Bush’s AIDS Czar and the DC Madam

Excerpt from: "Relief Disaster," by Joshua Kurlantzick, Mother JonesSeptember/October 2008 Issue:

"... To run his AIDS initiative, Bush tapped former Eli Lilly CEO Randall Tobias, who turned out to be oblivious to his own staff's on-the-ground experience. 'We'd be at meetings, go around the table, and someone would mention, "I've just been in Ghana," and Tobias would say, "Yes, next," the USAID staffer recalls. "He didn't care." ...'"

Tobias' team generally didn't even bother asking recipient nations what they needed from the United States. In any case, Tobias' reign at USAID was cut short by his abrupt resignation in April 2007—it turned out the man who'd been promoting abstinence around the globe was a client of the infamous DC Madam. ...



On the occasion of his appointment in 2003 ...

From: Bush to Name Ex-Lilly CEO to Run AIDS Fund

... Tobias's biography suggests little direct experience working on AIDS in developing nations but extensive experience with pharmaceuticals and corporations. He retired from Lilly in 1998 after six years at the drug manufacturer, one of the nation's largest, which is based in his native Indiana. Before that, he worked at AT&T, becoming, in 1981, the youngest senior executive in the company's history and, eventually, its vice chairman.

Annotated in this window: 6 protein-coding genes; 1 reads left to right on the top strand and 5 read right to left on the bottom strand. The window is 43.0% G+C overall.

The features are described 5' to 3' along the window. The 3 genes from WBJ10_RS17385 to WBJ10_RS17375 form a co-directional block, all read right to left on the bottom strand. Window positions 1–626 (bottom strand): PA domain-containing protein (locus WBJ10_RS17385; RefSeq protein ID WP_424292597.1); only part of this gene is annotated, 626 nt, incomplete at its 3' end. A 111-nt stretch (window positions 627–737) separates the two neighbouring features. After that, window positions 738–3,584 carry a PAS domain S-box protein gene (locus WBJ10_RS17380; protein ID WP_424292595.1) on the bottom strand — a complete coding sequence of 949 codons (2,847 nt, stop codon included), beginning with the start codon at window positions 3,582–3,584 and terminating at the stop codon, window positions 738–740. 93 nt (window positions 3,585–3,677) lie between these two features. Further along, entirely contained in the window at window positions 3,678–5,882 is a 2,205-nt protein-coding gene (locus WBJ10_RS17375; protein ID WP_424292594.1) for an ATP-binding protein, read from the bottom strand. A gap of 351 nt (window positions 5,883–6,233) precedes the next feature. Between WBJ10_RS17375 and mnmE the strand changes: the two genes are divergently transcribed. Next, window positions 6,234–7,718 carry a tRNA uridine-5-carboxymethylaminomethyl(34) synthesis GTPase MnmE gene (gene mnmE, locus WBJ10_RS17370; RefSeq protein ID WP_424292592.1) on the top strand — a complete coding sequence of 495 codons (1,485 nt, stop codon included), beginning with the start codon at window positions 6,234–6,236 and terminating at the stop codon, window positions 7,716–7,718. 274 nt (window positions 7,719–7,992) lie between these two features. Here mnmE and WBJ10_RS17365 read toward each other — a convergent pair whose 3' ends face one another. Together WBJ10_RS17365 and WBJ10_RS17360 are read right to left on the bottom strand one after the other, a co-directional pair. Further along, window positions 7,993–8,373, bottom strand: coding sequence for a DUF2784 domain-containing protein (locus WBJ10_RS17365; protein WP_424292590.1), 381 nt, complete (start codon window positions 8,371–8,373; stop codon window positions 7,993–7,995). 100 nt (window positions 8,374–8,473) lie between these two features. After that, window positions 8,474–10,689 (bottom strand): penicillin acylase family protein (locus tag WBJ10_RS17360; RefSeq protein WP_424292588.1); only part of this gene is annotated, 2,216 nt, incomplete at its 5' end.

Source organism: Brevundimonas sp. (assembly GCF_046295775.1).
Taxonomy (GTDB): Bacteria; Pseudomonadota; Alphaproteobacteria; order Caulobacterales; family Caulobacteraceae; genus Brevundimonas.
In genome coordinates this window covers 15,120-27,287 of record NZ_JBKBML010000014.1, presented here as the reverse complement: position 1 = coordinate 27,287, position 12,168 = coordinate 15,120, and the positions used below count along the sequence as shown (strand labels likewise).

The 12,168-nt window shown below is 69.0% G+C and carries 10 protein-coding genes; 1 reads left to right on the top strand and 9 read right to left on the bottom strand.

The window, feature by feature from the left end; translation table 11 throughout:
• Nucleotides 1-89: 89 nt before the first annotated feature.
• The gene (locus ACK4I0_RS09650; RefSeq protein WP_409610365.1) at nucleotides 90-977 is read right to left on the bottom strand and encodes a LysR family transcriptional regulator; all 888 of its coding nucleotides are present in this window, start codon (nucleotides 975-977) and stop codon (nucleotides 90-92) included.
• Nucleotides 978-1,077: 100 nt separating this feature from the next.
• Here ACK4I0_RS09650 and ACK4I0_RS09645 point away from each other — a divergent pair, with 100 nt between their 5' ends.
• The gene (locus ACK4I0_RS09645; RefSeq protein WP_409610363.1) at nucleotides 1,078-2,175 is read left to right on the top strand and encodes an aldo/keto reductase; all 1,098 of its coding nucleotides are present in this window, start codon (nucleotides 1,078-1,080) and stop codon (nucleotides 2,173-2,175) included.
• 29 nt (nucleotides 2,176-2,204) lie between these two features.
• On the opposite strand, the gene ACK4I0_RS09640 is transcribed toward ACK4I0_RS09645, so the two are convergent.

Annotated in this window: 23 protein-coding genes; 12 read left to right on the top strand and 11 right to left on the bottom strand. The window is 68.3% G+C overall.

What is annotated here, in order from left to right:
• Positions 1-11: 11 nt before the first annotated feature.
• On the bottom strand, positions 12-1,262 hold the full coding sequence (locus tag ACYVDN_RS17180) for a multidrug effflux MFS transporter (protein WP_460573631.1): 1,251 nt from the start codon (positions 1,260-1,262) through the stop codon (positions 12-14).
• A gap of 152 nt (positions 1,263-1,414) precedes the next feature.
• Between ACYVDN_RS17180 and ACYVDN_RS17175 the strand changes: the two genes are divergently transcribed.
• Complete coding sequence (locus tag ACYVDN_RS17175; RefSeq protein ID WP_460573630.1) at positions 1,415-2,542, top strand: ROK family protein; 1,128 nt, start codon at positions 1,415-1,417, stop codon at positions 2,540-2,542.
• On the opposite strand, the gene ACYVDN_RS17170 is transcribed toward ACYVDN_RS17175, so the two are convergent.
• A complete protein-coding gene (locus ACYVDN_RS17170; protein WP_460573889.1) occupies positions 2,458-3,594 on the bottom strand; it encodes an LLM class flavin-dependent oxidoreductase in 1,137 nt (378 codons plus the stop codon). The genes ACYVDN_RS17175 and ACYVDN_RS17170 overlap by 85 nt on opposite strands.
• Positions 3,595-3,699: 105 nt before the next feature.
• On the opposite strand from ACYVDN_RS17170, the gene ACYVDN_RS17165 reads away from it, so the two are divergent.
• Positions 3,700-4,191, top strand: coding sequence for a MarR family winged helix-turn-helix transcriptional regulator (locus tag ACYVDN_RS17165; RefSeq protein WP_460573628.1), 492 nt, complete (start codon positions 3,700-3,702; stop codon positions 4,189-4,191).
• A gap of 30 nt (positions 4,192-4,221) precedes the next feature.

He and Lilly have been major donors to the Republican Party. He gave $4,000 to Bush from 1999 to 2001, and he and his wife donated a total of $37,000 to the GOP and its state elections committee during that period. Lilly, meanwhile, gave another $23,000 to Bush's campaign in 2000 and spent $234,000 on direct mail to its stockholders on Bush's behalf, according to the Center for Responsive Politics.

More recently, he has endorsed another former senior Lilly executive, the White House's recently departed budget director, Mitchell E. Daniels Jr., for governor of Indiana, and is scheduled to host a $5,000-per-person dinner for him this month.

The first word of Tobias's appointment brought both praise and skepticism from organizations that are trying to bring better treatment to HIV-infected people in poor countries. ...

"It seems to be a great day for American drug companies," said Denise Hughes, media director of Results, a Washington-based organization that advocates use of generic versions of antiretroviral drugs in poor countries." ...


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